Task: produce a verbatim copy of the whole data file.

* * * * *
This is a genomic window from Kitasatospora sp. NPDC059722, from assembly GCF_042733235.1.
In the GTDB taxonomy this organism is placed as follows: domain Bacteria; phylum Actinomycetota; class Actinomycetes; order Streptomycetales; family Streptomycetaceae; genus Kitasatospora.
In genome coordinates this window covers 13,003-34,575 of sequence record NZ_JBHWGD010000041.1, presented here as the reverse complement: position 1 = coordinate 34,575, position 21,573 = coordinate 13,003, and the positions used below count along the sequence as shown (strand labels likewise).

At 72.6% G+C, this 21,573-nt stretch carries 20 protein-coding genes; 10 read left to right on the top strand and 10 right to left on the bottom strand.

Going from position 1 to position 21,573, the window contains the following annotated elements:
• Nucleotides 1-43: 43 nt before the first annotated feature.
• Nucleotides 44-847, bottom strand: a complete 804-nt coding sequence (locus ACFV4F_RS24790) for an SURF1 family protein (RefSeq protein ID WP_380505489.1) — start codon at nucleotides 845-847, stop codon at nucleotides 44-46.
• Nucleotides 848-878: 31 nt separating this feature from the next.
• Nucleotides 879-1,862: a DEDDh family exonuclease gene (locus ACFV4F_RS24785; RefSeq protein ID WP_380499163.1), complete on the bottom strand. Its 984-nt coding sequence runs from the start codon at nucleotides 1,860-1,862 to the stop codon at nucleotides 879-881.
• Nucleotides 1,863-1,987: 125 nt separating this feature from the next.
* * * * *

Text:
This is a genomic window from Kitasatospora sp. NPDC059722, from assembly GCF_042733235.1.
In the GTDB taxonomy this organism is placed as follows: domain Bacteria; phylum Actinomycetota; class Actinomycetes; order Streptomycetales; family Streptomycetaceae; genus Kitasatospora.
In genome coordinates this window covers 13,003-34,575 of sequence record NZ_JBHWGD010000041.1, presented here as the reverse complement: position 1 = coordinate 34,575, position 21,573 = coordinate 13,003, and the positions used below count along the sequence as shown (strand labels likewise).

At 72.6% G+C, this 21,573-nt stretch carries 20 protein-coding genes; 10 read left to right on the top strand and 10 right to left on the bottom strand.

Going from position 1 to position 21,573, the window contains the following annotated elements:
• Nucleotides 1-43: 43 nt before the first annotated feature.
• Nucleotides 44-847, bottom strand: a complete 804-nt coding sequence (locus ACFV4F_RS24790) for an SURF1 family protein (RefSeq protein ID WP_380505489.1) — start codon at nucleotides 845-847, stop codon at nucleotides 44-46.
• Nucleotides 848-878: 31 nt separating this feature from the next.
• Nucleotides 879-1,862: a DEDDh family exonuclease gene (locus ACFV4F_RS24785; RefSeq protein ID WP_380499163.1), complete on the bottom strand. Its 984-nt coding sequence runs from the start codon at nucleotides 1,860-1,862 to the stop codon at nucleotides 879-881.
• Nucleotides 1,863-1,987: 125 nt separating this feature from the next.